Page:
Under normal circumstances, I’d have really enjoyed trying to keep up. Under yesterday’s circumstances, after Seward Park, Dad and I let them go. I say “let them go,” but honestly I doubt I had the legs or lungs to keep up with them on the hills. Drafting on the flats behind a big group is like getting sucked along by a big vacuum cleaner. Keeping up on hills requires your own fitness. There’s no fudging that.

In fact, we let both of the team’s groups go, because we were trying not to get all mixed in with them. But after we rounded the bottom of the lake, who should we encounter again but the same slow group? We decided to stay with them for a while, because going north wasn’t trivial. There was a good strong breeze from the north, very common around here on warm days; this generally turns into a west/northwest wind by afternoon, often accompanied by light cloud cover (the “marine push”).

Back to the bike ride… We mooched off of those guys up to Mercer Slough, and then we felt energetic enough to ride up East Lake Sammamish. This wasn’t super easy, thanks to the “breeze,” but we got up to Marymoor and our second rest stop just fine. Dad wanted to head straight home, so we got to his neighborhood with about 65 miles done. I decided to add just a few more miles and see if I could get to 70… and then once I’d done that I figured I might as well go for 75…

So, long story short, I got in my 75 miles, and at the end of the ride even did a couple of hills. Hills are tough because I want to push them hard, but I really can’t breathe that hard right now. When I did catch myself in a harder effort–like keeping up with that faster group going 26 mph–I felt like there was an obstruction in my chest. It feels like a tennis ball lodged in my chest, although I’m sure it’s nothing like that in reality. And on Friday, when I had to sprint to catch my bus and I was breathing super hard, my bronchial tubes and lungs(?)–in my chest, anyway–felt like I’d rubbed everything with sandpaper. It was super unpleasant.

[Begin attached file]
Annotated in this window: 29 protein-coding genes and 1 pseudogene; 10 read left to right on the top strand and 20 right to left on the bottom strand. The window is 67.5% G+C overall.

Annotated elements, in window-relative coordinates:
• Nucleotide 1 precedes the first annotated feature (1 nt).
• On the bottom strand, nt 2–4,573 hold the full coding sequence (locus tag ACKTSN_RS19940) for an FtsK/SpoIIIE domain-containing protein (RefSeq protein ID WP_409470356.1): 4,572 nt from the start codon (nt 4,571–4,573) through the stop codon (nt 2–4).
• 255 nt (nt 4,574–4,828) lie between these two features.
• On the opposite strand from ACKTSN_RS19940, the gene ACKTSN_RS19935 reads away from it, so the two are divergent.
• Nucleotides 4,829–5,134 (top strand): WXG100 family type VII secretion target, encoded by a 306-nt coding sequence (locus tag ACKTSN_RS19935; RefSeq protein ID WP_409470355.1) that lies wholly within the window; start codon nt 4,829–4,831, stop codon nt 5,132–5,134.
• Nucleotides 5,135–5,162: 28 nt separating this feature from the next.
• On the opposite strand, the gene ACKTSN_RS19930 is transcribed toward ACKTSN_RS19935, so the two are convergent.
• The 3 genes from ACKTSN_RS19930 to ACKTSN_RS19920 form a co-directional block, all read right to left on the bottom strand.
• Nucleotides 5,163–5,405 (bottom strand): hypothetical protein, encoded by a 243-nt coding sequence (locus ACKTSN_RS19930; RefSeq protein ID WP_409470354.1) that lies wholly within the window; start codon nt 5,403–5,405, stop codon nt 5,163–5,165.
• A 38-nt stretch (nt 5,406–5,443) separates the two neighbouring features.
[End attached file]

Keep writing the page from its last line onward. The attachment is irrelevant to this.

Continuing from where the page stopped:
Needless to say, it reminded me keenly to keep my effort level moderate. Which we did successfully: It was an almost-five hour ride for only 75 miles. But I got home cheerful and thankful to be able to do that long of a ride. I expect I’ll have to do a similar thing for all my rides through the end of the month, as the doctor said it often takes four to six weeks to recover fully from pneumonia. I’m going to just focus one enjoying my rides and not worry about how fast or hard they are.

And when June comes, it’s time to start seriously training for the Levi’s Gran Fondo I signed up for. More on that later.

Back to Life

I went back to work on Monday with great trepidation: Would I have the energy to do a workday? Could I get back to commuting home by bike afterwards? How would my family handle getting back into the regular routine?